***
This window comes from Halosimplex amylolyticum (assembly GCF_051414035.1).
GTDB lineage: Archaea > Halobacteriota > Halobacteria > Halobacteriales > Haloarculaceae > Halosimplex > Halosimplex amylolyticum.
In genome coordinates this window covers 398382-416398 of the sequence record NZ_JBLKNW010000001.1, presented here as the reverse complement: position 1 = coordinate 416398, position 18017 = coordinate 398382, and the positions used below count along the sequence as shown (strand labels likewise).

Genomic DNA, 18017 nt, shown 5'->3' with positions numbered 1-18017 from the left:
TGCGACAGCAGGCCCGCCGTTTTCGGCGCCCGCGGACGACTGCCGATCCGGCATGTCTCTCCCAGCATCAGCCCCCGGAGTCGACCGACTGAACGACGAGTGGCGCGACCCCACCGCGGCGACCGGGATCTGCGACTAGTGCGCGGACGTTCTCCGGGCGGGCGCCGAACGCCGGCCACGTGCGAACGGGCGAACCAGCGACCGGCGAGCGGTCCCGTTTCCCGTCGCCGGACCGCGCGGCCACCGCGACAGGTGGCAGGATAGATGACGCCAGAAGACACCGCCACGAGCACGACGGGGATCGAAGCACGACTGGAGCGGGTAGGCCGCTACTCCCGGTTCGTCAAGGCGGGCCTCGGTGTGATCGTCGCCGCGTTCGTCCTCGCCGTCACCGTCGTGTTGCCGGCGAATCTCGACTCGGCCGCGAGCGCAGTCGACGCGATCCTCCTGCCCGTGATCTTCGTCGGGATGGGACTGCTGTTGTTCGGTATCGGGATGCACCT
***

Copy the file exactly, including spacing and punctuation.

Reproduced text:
This window comes from Halosimplex amylolyticum (assembly GCF_051414035.1).
GTDB lineage: Archaea > Halobacteriota > Halobacteria > Halobacteriales > Haloarculaceae > Halosimplex > Halosimplex amylolyticum.
In genome coordinates this window covers 398382-416398 of the sequence record NZ_JBLKNW010000001.1, presented here as the reverse complement: position 1 = coordinate 416398, position 18017 = coordinate 398382, and the positions used below count along the sequence as shown (strand labels likewise).

Genomic DNA, 18017 nt, shown 5'->3' with positions numbered 1-18017 from the left:
TGCGACAGCAGGCCCGCCGTTTTCGGCGCCCGCGGACGACTGCCGATCCGGCATGTCTCTCCCAGCATCAGCCCCCGGAGTCGACCGACTGAACGACGAGTGGCGCGACCCCACCGCGGCGACCGGGATCTGCGACTAGTGCGCGGACGTTCTCCGGGCGGGCGCCGAACGCCGGCCACGTGCGAACGGGCGAACCAGCGACCGGCGAGCGGTCCCGTTTCCCGTCGCCGGACCGCGCGGCCACCGCGACAGGTGGCAGGATAGATGACGCCAGAAGACACCGCCACGAGCACGACGGGGATCGAAGCACGACTGGAGCGGGTAGGCCGCTACTCCCGGTTCGTCAAGGCGGGCCTCGGTGTGATCGTCGCCGCGTTCGTCCTCGCCGTCACCGTCGTGTTGCCGGCGAATCTCGACTCGGCCGCGAGCGCAGTCGACGCGATCCTCCTGCCCGTGATCTTCGTCGGGATGGGACTGCTGTTGTTCGGTATCGGGATGCACCT